Nasa astronauts Scott Kelly and Terry Virts conduct rodent research investigations within the Microgravity Science Glovebox and the Rodent Habitat Module aboard the International Space Station
The microgravity environment in space provides ideal conditions for microbiological research, but how to create more laboratories in space? Cue Space Cargo Unlimited.
When astronaut and identical twin Scott Kelly returned from almost a year in the International Space Station (ISS), researchers compared him with his brother and discovered changes in his genes.
The findings have significant implications for microbiology and it was with this in mind that American entrepreneur Nicolas Gaume founded Space Cargo Unlimited in Luxembourg.
“The absence of gravity is interesting. It creates a strong stress on life, it creates a phenomenon where life fights back,” Gaume said, adding: “In the absence of gravity, it tries to put things in order. Most of the time, it fails and the organism dies. Sometimes they resist, and find means to evolve and adapt.”
This can, Gaume says, lead to the evolution of more resistant cells, be they in the human body or plants. The implications of working in such an environment could be groundbreaking in terms of developing cures and plant varieties which are resistant to weather extremes.
But, the difficulty is how and where to conduct such experiments. Until now, only a limited number of experiments could be carried out on the ISS for safety and logistic reasons. Gaume thinks he may have found a solution--by leveraging space vehicles for microgravity experiments.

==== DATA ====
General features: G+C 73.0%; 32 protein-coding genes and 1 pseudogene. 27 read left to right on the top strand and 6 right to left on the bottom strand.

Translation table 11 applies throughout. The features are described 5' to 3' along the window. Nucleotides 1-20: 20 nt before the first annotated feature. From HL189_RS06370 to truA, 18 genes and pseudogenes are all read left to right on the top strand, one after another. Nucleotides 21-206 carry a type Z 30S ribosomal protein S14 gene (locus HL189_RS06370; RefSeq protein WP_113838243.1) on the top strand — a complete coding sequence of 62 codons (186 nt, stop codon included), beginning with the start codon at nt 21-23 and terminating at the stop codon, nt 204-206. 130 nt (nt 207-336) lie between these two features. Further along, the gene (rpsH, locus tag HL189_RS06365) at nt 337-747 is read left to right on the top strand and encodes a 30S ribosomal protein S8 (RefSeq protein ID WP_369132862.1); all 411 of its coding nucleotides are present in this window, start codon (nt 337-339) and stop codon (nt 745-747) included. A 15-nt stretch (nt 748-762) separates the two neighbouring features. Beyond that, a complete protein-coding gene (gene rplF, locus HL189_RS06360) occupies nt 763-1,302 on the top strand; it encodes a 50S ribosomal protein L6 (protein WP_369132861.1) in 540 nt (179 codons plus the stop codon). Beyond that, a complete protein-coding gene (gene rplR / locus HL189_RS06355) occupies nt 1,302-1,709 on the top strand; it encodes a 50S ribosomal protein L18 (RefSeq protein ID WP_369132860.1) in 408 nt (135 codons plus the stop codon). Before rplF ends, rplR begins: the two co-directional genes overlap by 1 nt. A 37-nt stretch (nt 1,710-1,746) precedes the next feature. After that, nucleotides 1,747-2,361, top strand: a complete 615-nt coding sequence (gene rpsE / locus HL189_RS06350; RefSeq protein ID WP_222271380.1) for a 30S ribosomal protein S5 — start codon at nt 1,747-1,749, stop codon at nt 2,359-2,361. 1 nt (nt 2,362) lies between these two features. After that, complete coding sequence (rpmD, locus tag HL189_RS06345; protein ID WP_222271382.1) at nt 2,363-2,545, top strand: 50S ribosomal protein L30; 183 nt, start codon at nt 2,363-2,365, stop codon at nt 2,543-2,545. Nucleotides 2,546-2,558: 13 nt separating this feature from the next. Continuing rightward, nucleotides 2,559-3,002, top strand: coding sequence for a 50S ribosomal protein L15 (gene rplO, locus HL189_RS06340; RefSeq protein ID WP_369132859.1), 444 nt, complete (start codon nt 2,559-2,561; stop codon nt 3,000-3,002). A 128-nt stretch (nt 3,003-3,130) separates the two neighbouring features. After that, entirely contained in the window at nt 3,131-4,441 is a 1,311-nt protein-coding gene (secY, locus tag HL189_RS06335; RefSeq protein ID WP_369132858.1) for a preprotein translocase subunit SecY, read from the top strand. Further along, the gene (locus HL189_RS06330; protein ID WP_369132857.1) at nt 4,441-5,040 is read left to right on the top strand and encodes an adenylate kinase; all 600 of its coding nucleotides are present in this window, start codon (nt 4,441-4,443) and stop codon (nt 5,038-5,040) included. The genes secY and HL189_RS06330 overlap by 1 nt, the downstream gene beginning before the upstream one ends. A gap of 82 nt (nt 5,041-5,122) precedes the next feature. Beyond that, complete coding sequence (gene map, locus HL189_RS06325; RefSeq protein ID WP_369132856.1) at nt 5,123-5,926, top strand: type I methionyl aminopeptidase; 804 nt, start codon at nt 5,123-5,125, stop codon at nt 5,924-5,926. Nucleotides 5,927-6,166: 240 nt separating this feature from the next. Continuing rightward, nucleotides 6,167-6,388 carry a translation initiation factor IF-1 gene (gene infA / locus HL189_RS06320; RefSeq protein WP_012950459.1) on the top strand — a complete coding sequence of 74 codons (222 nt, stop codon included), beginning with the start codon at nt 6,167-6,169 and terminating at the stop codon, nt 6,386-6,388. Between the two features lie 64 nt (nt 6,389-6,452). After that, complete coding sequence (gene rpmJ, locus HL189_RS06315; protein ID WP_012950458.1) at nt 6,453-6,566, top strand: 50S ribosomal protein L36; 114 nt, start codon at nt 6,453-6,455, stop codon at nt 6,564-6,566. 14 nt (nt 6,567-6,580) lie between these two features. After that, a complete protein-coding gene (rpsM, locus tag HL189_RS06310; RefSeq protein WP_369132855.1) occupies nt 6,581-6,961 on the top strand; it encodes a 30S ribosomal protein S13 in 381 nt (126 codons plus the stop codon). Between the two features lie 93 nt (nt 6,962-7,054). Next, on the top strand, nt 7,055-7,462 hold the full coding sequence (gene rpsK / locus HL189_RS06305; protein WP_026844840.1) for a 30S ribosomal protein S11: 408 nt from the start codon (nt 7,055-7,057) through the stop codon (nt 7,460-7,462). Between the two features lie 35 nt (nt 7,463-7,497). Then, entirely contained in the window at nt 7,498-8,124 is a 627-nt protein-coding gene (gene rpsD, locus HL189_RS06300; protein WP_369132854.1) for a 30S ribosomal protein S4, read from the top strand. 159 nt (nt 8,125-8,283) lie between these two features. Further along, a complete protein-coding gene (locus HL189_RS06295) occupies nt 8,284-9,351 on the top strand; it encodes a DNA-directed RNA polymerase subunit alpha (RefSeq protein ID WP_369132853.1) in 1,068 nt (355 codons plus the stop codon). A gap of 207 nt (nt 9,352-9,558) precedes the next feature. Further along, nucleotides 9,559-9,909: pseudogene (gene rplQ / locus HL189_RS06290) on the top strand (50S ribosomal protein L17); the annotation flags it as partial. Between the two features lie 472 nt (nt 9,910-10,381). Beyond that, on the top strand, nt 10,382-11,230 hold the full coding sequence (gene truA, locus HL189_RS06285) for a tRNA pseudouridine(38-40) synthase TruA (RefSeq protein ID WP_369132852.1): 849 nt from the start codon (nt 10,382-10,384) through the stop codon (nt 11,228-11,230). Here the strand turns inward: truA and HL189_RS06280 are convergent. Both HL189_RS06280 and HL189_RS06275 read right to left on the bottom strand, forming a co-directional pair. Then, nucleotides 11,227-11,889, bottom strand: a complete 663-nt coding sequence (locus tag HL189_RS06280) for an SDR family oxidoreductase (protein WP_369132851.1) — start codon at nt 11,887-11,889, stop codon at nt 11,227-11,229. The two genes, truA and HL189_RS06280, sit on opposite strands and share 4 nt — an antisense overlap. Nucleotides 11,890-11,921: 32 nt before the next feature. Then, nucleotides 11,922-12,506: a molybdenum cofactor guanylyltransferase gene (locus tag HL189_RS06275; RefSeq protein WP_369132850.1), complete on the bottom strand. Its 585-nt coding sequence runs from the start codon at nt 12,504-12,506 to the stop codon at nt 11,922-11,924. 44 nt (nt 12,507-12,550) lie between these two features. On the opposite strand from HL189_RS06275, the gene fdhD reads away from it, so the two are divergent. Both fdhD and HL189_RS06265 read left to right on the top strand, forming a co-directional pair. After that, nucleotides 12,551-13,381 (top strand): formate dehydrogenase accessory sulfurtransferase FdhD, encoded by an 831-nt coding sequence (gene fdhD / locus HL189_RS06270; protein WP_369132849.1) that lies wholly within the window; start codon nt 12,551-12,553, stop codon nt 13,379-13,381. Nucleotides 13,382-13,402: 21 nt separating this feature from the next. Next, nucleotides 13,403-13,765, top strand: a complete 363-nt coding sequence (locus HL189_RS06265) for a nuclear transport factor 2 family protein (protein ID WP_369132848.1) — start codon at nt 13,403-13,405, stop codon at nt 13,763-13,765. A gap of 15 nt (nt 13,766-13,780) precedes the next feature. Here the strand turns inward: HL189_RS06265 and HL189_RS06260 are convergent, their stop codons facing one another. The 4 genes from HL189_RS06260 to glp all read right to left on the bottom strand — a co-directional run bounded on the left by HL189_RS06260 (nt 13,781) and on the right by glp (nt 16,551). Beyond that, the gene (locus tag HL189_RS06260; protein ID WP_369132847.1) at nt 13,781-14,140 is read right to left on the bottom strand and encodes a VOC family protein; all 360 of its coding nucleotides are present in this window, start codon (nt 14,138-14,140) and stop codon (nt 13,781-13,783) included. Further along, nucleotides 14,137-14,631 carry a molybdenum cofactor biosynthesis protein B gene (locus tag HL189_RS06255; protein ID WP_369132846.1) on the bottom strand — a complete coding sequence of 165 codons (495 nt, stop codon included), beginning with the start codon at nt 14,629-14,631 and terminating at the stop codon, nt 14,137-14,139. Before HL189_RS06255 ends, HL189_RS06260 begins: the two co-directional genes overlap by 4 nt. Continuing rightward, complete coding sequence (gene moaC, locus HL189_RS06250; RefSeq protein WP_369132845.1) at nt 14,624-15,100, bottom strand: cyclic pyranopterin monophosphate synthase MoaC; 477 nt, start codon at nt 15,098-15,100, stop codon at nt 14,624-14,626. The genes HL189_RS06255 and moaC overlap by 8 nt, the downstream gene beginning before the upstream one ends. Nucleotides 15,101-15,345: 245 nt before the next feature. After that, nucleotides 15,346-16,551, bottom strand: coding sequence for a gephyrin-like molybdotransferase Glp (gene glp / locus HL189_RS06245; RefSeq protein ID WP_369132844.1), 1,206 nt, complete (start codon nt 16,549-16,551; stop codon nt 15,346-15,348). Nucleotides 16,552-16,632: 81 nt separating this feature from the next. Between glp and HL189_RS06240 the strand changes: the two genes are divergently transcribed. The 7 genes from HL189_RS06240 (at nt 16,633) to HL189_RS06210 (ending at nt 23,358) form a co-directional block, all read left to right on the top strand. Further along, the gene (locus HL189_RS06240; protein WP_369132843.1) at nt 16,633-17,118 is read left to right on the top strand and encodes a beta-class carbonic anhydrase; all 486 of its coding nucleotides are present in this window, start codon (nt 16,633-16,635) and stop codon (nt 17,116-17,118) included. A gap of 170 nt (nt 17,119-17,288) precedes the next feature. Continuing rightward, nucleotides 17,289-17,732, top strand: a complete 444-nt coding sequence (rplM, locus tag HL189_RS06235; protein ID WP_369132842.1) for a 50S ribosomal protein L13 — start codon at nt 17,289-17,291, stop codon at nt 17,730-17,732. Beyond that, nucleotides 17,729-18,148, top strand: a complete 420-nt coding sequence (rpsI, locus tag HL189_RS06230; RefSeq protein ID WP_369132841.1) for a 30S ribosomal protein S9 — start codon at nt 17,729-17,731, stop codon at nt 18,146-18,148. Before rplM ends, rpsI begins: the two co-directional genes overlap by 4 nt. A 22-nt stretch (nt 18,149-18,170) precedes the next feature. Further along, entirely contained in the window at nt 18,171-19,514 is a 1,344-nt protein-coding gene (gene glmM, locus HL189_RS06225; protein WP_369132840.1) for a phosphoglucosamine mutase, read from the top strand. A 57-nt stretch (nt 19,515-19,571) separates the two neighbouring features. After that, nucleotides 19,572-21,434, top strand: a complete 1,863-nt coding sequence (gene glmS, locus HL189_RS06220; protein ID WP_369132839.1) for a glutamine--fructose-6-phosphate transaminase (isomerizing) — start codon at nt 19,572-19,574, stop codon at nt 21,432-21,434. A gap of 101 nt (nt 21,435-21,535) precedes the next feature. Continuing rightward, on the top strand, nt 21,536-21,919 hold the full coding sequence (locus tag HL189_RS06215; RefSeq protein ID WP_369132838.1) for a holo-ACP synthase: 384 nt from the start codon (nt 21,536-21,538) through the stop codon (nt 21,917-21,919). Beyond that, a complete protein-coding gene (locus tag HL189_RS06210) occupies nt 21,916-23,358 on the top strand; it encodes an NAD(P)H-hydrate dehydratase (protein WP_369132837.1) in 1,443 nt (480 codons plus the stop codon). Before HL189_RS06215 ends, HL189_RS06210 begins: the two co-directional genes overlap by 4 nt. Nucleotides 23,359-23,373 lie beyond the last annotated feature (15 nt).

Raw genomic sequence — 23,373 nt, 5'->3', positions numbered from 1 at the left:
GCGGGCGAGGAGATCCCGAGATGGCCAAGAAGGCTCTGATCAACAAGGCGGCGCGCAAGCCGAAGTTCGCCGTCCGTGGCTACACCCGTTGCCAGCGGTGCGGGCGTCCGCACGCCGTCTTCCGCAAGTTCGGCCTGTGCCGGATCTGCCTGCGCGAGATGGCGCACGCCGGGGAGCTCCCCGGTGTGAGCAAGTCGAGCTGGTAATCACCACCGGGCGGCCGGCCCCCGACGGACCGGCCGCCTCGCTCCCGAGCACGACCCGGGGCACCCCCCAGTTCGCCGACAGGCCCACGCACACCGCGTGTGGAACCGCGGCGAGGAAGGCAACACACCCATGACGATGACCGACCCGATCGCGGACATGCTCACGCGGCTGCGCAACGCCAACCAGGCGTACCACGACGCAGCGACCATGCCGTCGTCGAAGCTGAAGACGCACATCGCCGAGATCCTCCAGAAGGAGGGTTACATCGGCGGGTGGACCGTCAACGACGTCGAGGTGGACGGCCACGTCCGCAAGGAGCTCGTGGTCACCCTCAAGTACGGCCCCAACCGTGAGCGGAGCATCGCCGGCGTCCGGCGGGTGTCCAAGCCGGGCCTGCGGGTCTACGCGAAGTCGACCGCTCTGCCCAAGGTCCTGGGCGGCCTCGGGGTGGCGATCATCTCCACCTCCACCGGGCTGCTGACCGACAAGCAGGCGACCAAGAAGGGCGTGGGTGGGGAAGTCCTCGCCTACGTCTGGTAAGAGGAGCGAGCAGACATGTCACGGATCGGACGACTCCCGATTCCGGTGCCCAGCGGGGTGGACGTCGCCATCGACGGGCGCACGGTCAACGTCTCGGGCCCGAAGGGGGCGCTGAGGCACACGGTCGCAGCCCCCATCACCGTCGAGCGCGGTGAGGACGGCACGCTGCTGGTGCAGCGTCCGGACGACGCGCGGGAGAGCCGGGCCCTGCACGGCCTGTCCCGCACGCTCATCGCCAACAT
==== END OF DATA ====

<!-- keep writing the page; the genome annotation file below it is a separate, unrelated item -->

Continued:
“Space vehicles are becoming more affordable,” he explained, referring to Elon Musk’s Space X project, which has dramatically brought down the cost of space transport. “We want to leverage vehicles to do more autonomous [experiments], because we’re setting up equipment that doesn’t require human intervention.”
Co-founder and CEO at Space Cargo Unlimited Nicolas Gaume. Photo: SCU
Gaume sees SCU as the intermediary for leveraging vehicles while on their journeys to the moon or Mars.
“In that way, SCU is a microbiology research platform,” he said, adding: “It’s a company to manage projects.”
SCU says it has partnerships with the University of Bordeaux, Gaume's home town in France, as well as the University of Nuremberg, in Germany. And there are plans to fly on missions in partnership with the European Space Agency and French Space Agency. SCU's first mission is expected to be announced in the coming months.
SCU is Gaume's tenth startup. While he has no space background, he points out that neither did Jeff Bezos or Elon Musk. Indeed, his expertise lies in entrepreneurship, finding the right people to get things off the ground and financing projects.
Unlike many newspace firms in Luxembourg, SCU is purely privately funded. In addition to investing his own money, he has come up with a novel way to finance the first mission: space chests. These one-off, hand-crafted, luxury travel chests, designed with Ateliers Victor, contain found objects, “going to or returning from space”.
“We have very wealthy individuals from around the world who are very sensitive to what we are trying to achieve,” Gaume said, adding: “They bought these chests because they love what’s in them.”